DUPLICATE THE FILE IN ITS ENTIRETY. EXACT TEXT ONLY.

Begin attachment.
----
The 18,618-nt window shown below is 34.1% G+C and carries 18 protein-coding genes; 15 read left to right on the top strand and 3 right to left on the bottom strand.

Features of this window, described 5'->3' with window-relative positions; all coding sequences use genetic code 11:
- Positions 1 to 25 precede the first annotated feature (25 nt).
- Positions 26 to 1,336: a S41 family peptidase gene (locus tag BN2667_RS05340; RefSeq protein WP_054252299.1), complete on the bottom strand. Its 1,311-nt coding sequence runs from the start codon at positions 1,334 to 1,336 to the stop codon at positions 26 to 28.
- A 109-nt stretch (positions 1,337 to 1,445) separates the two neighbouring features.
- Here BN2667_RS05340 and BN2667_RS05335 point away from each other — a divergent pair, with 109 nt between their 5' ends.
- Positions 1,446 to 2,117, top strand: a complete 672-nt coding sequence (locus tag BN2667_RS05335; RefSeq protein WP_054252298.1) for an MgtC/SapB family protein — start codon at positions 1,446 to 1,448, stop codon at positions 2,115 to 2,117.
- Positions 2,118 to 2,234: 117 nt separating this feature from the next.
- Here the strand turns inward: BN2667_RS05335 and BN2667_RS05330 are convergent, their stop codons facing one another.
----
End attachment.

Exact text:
The 18,618-nt window shown below is 34.1% G+C and carries 18 protein-coding genes; 15 read left to right on the top strand and 3 right to left on the bottom strand.

Features of this window, described 5'->3' with window-relative positions; all coding sequences use genetic code 11:
- Positions 1 to 25 precede the first annotated feature (25 nt).
- Positions 26 to 1,336: a S41 family peptidase gene (locus tag BN2667_RS05340; RefSeq protein WP_054252299.1), complete on the bottom strand. Its 1,311-nt coding sequence runs from the start codon at positions 1,334 to 1,336 to the stop codon at positions 26 to 28.
- A 109-nt stretch (positions 1,337 to 1,445) separates the two neighbouring features.
- Here BN2667_RS05340 and BN2667_RS05335 point away from each other — a divergent pair, with 109 nt between their 5' ends.
- Positions 1,446 to 2,117, top strand: a complete 672-nt coding sequence (locus tag BN2667_RS05335; RefSeq protein WP_054252298.1) for an MgtC/SapB family protein — start codon at positions 1,446 to 1,448, stop codon at positions 2,115 to 2,117.
- Positions 2,118 to 2,234: 117 nt separating this feature from the next.
- Here the strand turns inward: BN2667_RS05335 and BN2667_RS05330 are convergent, their stop codons facing one another.